From: "Amara Graps" <Amara.Graps@mpi-hd.mpg.de>
> I only point out that libertarians should be able to explain why some
> countries have struggled alot harder than other countries under almost
> identical conditions during and since communism fell, and I don't
> think that libertarians can explain it without the extra pieces of
> information that De Soto's book provides. (my opinion based on my
> conversation with Mark)
OK, de Soto sez:
<<The trouble is that the "mystery of capital," with its unique
capacity to regenerate societies by creating liberating wealth,
never has the chance to operate.
As de Soto points out, this is because, whether in Egypt or
Indonesia or for that matter in George Washington's era in U.S.
history, "They have houses but not titles, crops but not deeds,
businesses but not statutes of incorporation. And this is why many
countries seem to be modern, but aren't.">>
So they need deeds, titles, and corporate law, otherwise they're not playing
for keeps. Alright, that makes sense. It's not enough to use money, they also
need to use a whole new memeplex. Well, don't forget that the West had to go
through a bunch of revolutions (French, American, Renaisance, etc.) to get
where it is today. We should expect no less trauma in bringing the Balkans
into 21st century capitalism. China is still working on the remnants of its
"cultural revolution" and is predicted by some to become the next economic
super power, but other parts of the far East are capitalist tigers
already(Singapore, Taiwan, Japan, etc.), so if they can do it, then so can the
Balkans. Did de Soto forget that it's not just "the West" that is prospering
with capitalism? India's on the verge of taking the plunge too.
> Libertarians should also be able to answer to why, in general, many
> poorer countries that have the communism yoke lifted now aren't taking
How 'bout China? Not taking off? What do you want... everything at Wal Mart is
made in China.
> A glib answer 'that it took communism 70 years to mess up their
> country' is unsatisfactory. I'm presenting this, slightly playing
> devil's advocate, but more to show that this is a glaring deficiency
> for folks who wish to promote freedom in all its forms. From what I
> know about De Soto's book, we have a powerful new set of concepts now
> that we can use to answer the critics, and to change the situation in
> those countries too.
You've got me there, Amara. I do indeed love glib answers. That's because I've
noticed that most all questions are less serious than they pretend.
de Soto sez:
<<They have adopted superficial products of capitalist society, but
not the "representational forms" underlying capitalist societies
and freeing capital in a "vast hidden process that connects all the
assets to the rest of the economy" and gives them a "parallel life
in the creation of new assets.">>
... and that's Why Capitalism Triumphs in the West and Fails Everywhere Else?
Yes, de Soto continuz:
<<the real problem is that such countries have yet to establish and normalize
the invisible network of laws that turns assets from "dead" into "liquid"
capital. In the West, standardized laws allow us to mortgage a house to raise
money for a new venture, permit the worth of a company to be broken up into so
many publicly tradable stocks, and make it possible to govern and appraise
property with agreed-upon rules that hold across neighborhoods, towns, or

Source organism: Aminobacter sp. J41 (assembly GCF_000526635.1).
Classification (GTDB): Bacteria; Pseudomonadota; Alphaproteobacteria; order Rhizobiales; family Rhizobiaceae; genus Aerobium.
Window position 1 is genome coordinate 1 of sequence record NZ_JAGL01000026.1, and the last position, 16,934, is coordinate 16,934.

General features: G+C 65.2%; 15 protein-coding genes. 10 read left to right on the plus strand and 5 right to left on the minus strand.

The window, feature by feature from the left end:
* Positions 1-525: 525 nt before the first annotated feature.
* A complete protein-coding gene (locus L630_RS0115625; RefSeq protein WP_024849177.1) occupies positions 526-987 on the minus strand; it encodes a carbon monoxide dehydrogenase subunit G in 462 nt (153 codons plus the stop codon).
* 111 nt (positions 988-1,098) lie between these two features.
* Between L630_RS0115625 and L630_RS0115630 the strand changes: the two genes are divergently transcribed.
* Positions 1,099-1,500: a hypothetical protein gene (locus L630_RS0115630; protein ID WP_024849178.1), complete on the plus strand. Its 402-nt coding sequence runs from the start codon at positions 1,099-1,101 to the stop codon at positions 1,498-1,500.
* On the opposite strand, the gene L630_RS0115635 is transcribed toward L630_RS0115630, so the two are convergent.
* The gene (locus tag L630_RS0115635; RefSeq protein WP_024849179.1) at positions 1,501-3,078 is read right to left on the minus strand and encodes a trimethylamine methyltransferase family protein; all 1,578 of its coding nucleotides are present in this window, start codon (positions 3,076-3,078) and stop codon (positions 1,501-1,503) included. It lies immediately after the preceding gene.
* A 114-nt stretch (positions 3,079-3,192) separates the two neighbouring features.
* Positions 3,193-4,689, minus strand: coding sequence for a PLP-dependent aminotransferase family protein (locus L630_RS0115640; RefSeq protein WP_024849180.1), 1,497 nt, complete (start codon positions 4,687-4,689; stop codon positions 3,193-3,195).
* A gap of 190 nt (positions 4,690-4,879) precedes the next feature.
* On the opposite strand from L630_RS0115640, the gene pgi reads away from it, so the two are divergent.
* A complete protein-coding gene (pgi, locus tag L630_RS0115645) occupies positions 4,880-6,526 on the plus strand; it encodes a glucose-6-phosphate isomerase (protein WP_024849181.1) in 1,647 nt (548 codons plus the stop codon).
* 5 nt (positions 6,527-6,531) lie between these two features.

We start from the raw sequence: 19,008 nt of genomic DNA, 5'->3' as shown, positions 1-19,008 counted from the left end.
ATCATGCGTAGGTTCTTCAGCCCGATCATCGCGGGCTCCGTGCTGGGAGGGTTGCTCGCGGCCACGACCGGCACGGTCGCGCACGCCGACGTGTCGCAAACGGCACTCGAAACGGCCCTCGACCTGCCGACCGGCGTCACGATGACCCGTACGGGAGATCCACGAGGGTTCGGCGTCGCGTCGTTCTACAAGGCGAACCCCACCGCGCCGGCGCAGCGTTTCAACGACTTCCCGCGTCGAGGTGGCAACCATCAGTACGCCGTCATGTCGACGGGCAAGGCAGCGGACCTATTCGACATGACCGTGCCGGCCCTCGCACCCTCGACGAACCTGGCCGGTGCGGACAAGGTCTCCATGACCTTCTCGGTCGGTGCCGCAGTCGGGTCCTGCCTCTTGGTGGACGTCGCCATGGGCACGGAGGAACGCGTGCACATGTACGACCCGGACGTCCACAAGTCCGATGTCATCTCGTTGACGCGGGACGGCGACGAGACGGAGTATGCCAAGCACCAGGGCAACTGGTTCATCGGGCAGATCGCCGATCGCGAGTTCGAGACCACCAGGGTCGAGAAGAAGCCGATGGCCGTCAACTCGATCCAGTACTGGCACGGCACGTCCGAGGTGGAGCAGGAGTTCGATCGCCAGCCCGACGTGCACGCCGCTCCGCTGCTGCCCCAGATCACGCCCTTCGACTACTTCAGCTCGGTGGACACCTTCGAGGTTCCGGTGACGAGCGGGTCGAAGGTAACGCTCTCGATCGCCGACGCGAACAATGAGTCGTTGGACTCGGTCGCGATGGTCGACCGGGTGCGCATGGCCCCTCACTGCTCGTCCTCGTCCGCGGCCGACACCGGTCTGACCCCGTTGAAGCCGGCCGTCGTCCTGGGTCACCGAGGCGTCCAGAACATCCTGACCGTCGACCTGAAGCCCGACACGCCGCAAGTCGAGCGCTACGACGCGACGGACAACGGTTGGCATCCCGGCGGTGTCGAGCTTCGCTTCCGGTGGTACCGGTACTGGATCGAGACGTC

regions. This invisible infrastructure of "asset management"--so taken for
granted in the West, even though it has only fully existed in the United
States for the past 100 years--is the missing ingredient to success with
capitalism, insists de Soto. But even though that link is primarily a legal
one, he argues that the process of making it a normalized component of a
society is more a political--or attitude-changing--challenge than anything
So, the answer is: Everyone needs to own their own home. Then they'll have a
stake in the welfare of their communities. Big deal... any Real Estate
Principles teacher could have told us that. Why do you think State governments
provide low interest loans (VA, graduated mortgage, Cal-Vet, FHA, RECD, etc.)
to potential home buyers? That's right, to encourage home ownership.
> [You can be sure that communist-advocates or those against libertarian
> ideas will point to Lithuania's situation and ask why this country
> which had so fewer communists is struggling the most out of the three
> Baltic countries?]
> You must look at the layers underneath, i.e. the old and new economic
> and political infrastructure during communism and after the Fall to
> understand the differences between the rate of economic advancement
> between the three countries. I'm sure that the book will be able to
> point out some good reasons, but since I didn't read the book yet, and
> have a still fuzzy unformed picture of the kinds of nodes and networks
> that are important, I'll stop here.
All we need to understand (and teach formerly communist countries) for
capitalist success is "asset management." It's something that way too few
Americans understand, which is why too many young Americans suffer the
consequences of enormous credit card debt. (The US economy isn't as healthy as
your stock broker would like you to believe either.)
--- --- --- --- ---
Useless hypotheses, etc.:
consciousness, phlogiston, philosophy, vitalism, mind, free will, qualia,
analog computing, cultural relativism, GAC, Cyc, Eliza, cryonics, individual
uniqueness, ego, human values, scientific relinquishment
We move into a better future in proportion as science displaces superstition.
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